Bishop Deeley to celebrate Mass at Mizpah in Grand Isle on August 3
GRAND ISLE, Maine — “It’s a promise I made to God to build a place where people can go, a place to relax, to enjoy, especially for the sick of body or mind.”
The words of the late Richard Corbin, founder of the Mizpah retreat in Grand Isle, still ring true today as countless cancer victims and other individuals stricken with grief visit the grounds for solitude and peace.
Bishop Robert P. Deeley of the Roman Catholic Diocese of Portland will visit Mizpah on Friday, Aug. 3, to celebrate a special Mass at 1 p.m. (2 p.m. Canadian time). All are invited to attend.
Mizpah is located at 126 Doucette Road in Grand Isle. It is a non-profit organization that is open to the general public, free of charge. The retreat features 15 buildings, beautiful viewing sites, and nature walks through peaceful, wooded trails winding through 109 acres.
From May to October each year, thousands of people, including prayer groups and participants in large pilgrimages, visit the site. Mizpah is non-denominational, but includes Catholic influences such as a first Friday Mass celebrated during the summer months, as well as an outdoor, handicapped-accessible Way of the Cross.
Mizpah visitors can observe the 36-foot-long Cancer Survivor Wall, a cement commemoration of past and present cancer survivors; stroll through the Way of the Cross that encourages personal reflection and coping; fish a pond filled by the Maine Department of Inland Fisheries and Wildlife for children and adults to enjoy; see over 20 flower gardens; stay at one of the retreat’s cabins; pray in the chapel; spend time in the welcome center; take in the many statues of Jesus, the Virgin Mary, and others; and use the retreat’s golf carts to explore the trails.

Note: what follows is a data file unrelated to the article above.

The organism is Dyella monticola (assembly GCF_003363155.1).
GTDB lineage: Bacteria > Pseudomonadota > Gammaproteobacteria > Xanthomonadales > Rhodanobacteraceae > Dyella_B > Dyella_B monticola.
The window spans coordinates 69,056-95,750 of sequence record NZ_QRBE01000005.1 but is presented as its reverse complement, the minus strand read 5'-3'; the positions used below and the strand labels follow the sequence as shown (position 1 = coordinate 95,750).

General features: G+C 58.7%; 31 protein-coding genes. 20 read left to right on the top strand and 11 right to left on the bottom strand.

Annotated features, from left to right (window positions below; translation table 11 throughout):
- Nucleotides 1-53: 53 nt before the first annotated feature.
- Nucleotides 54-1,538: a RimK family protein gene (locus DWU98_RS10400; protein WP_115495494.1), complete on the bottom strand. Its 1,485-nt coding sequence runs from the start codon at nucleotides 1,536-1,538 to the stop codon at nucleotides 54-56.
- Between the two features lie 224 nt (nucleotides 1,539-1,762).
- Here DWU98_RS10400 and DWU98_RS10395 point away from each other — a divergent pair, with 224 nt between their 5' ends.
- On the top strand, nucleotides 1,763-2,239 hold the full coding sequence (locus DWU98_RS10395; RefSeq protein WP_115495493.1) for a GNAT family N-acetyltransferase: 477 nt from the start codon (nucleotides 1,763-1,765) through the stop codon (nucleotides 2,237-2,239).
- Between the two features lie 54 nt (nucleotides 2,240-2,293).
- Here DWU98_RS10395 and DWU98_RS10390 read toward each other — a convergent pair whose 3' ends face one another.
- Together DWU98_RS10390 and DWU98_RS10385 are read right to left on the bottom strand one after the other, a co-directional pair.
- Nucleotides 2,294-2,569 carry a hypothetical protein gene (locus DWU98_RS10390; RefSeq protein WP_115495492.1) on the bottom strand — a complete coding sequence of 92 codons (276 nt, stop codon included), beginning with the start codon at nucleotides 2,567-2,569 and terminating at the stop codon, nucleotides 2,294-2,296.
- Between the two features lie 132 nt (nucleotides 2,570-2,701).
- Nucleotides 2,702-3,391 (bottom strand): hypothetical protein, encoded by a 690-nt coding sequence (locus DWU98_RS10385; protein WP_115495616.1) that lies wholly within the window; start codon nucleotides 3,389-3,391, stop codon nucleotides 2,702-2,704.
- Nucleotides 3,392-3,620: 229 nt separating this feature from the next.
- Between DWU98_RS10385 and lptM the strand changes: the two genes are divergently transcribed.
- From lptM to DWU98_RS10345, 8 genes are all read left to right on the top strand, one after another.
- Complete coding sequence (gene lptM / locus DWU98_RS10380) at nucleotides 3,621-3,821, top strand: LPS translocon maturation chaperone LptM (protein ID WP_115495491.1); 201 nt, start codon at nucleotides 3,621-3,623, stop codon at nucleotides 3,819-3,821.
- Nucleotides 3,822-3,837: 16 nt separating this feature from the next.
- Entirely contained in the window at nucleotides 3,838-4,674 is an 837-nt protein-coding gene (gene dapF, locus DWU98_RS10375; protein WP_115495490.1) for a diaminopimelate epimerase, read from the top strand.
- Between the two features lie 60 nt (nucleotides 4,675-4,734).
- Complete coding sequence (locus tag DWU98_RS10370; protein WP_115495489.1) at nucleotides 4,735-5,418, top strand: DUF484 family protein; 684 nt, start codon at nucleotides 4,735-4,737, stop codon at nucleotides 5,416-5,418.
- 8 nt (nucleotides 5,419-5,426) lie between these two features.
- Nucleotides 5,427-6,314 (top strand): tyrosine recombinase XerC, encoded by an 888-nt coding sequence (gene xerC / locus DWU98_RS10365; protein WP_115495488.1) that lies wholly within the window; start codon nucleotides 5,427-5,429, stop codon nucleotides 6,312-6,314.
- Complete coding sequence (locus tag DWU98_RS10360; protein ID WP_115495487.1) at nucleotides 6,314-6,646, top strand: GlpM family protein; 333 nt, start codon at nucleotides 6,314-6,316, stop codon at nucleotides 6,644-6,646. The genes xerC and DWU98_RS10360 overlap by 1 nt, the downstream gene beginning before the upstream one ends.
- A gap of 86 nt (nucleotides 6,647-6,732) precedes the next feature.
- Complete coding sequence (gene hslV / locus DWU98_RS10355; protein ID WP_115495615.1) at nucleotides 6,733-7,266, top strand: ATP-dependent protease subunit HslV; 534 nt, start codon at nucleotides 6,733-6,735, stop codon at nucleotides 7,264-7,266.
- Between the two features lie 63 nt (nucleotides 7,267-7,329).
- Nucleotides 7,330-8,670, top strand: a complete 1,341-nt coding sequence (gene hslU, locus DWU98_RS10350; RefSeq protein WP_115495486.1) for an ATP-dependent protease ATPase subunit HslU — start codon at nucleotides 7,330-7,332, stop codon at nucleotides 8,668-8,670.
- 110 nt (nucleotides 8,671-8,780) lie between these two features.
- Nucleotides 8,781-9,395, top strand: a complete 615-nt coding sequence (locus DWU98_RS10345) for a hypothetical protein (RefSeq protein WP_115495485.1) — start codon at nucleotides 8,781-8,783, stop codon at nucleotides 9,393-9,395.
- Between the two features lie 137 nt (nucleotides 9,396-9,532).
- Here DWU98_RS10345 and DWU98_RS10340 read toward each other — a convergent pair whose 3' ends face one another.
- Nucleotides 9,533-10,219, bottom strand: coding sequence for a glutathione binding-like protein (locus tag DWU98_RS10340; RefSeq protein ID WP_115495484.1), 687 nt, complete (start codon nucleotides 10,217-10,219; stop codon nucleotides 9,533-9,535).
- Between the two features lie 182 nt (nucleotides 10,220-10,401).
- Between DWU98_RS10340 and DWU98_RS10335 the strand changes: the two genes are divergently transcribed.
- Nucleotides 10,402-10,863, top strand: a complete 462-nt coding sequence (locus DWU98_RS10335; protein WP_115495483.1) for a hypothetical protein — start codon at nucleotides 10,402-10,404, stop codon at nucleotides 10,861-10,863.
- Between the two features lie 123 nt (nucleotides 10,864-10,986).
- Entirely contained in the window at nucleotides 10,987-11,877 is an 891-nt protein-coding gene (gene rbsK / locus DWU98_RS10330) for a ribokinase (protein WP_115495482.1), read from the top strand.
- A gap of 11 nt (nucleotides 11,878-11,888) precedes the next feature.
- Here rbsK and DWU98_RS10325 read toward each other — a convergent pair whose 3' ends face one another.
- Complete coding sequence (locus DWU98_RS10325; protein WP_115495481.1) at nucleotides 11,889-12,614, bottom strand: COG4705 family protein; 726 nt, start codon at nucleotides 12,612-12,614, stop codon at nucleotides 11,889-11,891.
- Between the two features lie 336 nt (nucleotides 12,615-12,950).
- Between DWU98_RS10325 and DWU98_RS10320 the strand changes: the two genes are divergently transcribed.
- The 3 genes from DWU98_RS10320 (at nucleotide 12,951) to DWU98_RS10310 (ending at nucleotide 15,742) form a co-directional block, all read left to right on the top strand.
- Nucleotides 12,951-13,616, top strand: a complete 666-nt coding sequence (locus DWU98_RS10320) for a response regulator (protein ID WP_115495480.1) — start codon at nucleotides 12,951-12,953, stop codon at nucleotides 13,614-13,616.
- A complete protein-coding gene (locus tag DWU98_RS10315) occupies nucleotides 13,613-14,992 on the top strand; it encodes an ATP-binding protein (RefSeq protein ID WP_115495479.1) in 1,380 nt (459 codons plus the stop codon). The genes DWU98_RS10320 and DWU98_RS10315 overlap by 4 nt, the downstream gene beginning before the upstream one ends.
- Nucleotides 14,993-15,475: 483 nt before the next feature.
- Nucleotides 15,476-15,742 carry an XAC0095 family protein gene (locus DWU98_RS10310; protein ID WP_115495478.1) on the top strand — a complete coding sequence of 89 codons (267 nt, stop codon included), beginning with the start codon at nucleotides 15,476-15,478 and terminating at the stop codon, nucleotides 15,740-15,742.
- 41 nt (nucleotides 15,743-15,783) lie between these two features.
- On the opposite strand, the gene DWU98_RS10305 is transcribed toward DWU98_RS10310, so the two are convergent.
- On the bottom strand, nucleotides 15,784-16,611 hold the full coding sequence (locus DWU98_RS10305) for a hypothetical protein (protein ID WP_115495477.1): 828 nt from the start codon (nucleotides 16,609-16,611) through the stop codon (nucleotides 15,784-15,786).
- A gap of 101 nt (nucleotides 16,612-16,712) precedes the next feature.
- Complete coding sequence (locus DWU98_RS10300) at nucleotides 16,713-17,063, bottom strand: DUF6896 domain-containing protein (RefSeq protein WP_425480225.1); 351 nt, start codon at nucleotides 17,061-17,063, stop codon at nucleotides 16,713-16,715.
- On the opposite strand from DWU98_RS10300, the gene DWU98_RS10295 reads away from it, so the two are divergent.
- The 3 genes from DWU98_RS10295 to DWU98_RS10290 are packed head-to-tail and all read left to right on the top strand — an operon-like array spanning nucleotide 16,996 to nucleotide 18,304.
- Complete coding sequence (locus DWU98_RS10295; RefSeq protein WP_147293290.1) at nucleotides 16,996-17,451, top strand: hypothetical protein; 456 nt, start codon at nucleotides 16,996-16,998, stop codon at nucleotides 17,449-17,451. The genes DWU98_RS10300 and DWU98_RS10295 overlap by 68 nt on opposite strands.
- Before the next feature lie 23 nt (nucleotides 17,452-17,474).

Created in 1991, Mizpah means “helping another” in Hebrew.
The project began with the bulldozing of a large pond area and, over the years, land, buildings, and a pond were added.
Mizpah is a labor of love started by Richard Corbin and carried on by surviving family members. Corbin was diagnosed with advanced Hodgkin’s Disease at the age of 22 and was expected to survive less than a year. He died in 2015 at the age of 71.
“I made a promise with the High Almighty that if my life be spared for a little while longer I would build a place for cancer people to come to,” Corbin said before his death, “a place for cancer survivors and people in grief to come and reflect, meditate, console and be at peace with each other and enjoy the beauty nature has to offer.”
For over 20 years, Corbin made a daily appearance at Mizpah and took care of the site’s day-to-day operations. His last wish was that his family take over Mizpah. Today, his brother, Roger, directs the site and other family members serve in various roles.
The retreat is funded through donations and the annual luminary walk fundraiser, which takes place the last Sunday in August. Hundreds of people participate in this event by purchasing candles in honor of loved ones, which are placed around Mizpah’s pond. Others purchase a name plate for a loved one to be permanently placed on the Cancer Survivor Wall.
“Dick (Richard) wanted to create a spiritual place for people in need to come to and to help them understand what they’re going through,” said Roger Corbin.
“Spiritual healing is very powerful and the feeling of not being alone as they go through these challenging times is very important in the healing process,” he said. “That’s the feeling you get at Mizpah.”
For more information or to support Mizpah with a donation, call (207) 316-3477, visit www.mizpah.us or send a check to Mizpah, P.O. Box 216, Grand Isle, ME 04746.